Reclaiming his Tsilhqot’in identity has not been easy for Chief Russell Myers Ross who says he used to be ashamed of his origins.
Myers Ross who is now an outspoken advocate for his community of Yunesit’in (Stone) located 90 kilometres west of Williams Lake participated in a nine part series Voices From Here by Historica Canada that shares oral histories of territories and treaties, residential schools, the Sixties Scoop, languages and traditional knowledge from the perspective of Indigenous participants.
Having completed his master’s in Indigenous governance at the University of Victoria, he said he had no intention of running for chief and had only decided to put his name forward in 2012 after being relentlessly pressured by his uncle.
Today with nearly eight years of experience as Chief, Myers Ross shares in the 12 and a half minute episode of Voices from Here how stories of his past and present have shaped him and his understanding of governance, and the challenges of building a nation from scratch.
“I’ve always thought about how I would try to transmit my project that I did for my master’s program on Indigenous governance through the University of Victoria,” he said.
“I thought this would be an opportunity to highlight my story, and the story I created and weave it into what governance is like for myself and the Tsilhqot’in Nation.”
Historica Canada’s Director of Programs and Education, Bronwyn Graves said they relied heavily on the guidance of their advisory circle when selecting their participants.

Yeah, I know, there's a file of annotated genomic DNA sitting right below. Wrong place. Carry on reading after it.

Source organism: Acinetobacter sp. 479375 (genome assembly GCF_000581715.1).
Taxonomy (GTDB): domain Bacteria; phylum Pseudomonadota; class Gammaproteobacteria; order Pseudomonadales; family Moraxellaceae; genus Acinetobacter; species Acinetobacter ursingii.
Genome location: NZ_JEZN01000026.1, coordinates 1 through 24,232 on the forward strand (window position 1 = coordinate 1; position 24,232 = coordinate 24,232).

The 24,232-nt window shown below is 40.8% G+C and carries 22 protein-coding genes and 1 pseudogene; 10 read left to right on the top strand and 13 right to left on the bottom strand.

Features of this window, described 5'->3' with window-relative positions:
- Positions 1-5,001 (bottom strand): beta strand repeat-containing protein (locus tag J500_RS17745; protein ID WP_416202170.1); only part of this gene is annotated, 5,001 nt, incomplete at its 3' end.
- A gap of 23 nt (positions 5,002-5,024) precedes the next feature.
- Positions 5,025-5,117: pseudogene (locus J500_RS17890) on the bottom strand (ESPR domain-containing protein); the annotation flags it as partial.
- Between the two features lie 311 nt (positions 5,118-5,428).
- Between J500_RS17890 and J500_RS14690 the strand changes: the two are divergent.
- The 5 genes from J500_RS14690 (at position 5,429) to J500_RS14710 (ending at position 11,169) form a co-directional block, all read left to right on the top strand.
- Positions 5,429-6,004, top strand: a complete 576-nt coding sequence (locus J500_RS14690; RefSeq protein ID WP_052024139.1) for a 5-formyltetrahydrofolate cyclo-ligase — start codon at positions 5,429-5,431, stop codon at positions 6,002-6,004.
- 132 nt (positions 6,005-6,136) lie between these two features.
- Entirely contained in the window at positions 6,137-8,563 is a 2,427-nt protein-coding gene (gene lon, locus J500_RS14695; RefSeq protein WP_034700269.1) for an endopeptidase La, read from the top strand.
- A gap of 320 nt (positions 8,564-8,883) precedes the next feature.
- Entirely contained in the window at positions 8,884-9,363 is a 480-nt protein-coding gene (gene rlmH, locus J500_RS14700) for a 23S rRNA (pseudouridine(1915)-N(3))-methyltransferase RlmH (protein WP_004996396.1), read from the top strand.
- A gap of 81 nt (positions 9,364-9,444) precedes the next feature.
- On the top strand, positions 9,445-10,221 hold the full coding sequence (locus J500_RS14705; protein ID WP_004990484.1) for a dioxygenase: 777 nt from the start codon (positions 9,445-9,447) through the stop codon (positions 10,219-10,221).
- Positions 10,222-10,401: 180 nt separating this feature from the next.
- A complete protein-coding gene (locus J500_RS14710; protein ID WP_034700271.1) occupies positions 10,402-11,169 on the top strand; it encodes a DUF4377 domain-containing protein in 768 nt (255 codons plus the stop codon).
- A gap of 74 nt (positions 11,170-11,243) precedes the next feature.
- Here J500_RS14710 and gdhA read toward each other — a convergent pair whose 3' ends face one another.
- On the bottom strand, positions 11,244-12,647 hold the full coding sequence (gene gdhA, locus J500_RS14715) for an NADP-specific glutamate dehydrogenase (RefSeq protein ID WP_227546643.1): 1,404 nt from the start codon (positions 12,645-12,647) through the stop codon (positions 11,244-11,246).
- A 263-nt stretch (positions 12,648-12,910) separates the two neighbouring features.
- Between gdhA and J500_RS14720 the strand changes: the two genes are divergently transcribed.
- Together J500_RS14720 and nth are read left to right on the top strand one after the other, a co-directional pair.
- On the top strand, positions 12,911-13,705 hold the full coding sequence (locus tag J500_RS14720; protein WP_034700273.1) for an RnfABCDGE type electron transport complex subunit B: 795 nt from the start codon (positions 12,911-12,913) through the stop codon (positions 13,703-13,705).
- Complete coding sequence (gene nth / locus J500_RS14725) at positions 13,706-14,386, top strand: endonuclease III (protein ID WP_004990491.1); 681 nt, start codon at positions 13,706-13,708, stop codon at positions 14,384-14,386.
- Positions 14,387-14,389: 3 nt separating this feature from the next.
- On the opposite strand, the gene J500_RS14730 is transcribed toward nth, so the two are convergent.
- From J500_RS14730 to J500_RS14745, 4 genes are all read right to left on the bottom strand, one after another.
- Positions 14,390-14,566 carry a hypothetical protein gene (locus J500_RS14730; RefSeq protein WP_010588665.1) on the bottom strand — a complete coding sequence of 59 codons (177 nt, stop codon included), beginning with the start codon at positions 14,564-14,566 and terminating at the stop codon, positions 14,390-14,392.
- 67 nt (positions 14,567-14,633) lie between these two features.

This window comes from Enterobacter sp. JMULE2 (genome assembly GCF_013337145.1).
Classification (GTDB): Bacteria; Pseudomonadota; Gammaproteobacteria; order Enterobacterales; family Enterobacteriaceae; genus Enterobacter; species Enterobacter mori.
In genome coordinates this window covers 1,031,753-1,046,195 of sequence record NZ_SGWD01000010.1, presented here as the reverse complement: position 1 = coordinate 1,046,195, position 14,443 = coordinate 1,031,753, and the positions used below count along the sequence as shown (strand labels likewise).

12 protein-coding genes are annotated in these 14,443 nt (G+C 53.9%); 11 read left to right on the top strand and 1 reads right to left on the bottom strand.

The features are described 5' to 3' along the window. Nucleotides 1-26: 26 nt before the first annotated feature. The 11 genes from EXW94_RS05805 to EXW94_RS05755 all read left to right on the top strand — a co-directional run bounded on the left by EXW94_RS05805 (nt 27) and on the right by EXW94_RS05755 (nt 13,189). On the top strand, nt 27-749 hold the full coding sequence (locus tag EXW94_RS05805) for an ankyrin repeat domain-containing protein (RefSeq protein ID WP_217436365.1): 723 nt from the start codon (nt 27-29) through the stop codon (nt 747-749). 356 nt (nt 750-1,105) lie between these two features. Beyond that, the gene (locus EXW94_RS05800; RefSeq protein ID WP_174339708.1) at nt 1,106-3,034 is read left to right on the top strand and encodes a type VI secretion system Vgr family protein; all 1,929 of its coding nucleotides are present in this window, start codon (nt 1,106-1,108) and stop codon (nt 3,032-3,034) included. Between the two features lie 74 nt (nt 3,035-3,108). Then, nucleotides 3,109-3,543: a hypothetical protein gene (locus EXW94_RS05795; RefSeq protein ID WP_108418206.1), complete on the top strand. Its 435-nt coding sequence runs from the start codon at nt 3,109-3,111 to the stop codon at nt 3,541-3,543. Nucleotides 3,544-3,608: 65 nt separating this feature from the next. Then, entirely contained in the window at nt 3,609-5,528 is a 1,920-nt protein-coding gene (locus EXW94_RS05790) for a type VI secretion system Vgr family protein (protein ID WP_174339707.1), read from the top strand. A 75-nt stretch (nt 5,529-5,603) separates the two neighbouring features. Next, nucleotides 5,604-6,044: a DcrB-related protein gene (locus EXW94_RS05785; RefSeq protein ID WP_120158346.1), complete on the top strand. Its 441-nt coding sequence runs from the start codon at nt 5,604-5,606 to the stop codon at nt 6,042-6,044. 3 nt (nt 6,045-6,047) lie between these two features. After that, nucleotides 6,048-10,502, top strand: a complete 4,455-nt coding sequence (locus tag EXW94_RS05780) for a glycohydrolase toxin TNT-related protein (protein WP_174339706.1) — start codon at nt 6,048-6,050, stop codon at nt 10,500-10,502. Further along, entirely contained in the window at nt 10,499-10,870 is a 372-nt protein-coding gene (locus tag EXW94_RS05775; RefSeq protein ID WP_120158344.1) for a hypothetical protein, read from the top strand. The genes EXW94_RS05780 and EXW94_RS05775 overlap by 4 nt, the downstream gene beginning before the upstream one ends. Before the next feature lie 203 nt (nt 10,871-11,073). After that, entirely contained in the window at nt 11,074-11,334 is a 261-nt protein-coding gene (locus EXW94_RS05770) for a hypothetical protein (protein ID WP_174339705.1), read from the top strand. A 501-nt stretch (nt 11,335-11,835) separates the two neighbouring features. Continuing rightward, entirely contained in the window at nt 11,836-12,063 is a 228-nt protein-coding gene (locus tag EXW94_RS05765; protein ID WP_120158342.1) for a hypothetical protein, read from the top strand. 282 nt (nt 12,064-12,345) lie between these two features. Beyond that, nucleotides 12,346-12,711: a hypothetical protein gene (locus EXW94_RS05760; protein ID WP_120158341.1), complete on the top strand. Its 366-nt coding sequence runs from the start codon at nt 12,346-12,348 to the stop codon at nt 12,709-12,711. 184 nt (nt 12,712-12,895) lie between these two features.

“We were eager to interview someone who could speak to modern Indigenous governance and Chief Myers Ross is an outspoken advocate for his community,” she said. “His voice and his experiences make him an obvious fit for this series.”
Having survived countless devastation such as smallpox, Myers Ross said only 24 people were registered when the Yunesit’in First Nation’s reserve was created.
Today, he said it has almost 450 on-reserve members who continue to face new modern challenges such as reclaiming their identity, becoming free of the Indian Act and continuing to hold their core values.
Graves said the stories including those of Myers Ross are part of a bigger history that has often been overlooked in classrooms, and that the project was conceived on the idea that truth is necessary for reconciliation.
“Oral history and memory are educational tools that can build mutual understanding and challenge simplified or sanitized histories,” she said. “Stories are a powerful teaching tool and therefore are an important part of our shared reconciliation journey. Our goal with this project was to shed light on Indigenous histories of resilience and resurgence.”
Historica Canada is looking for members of reserves, band and other Indigenous communities to share the histories of their communities in their program The Canadian Encyclopedia.
Interested individuals can email firstname.lastname@example.org
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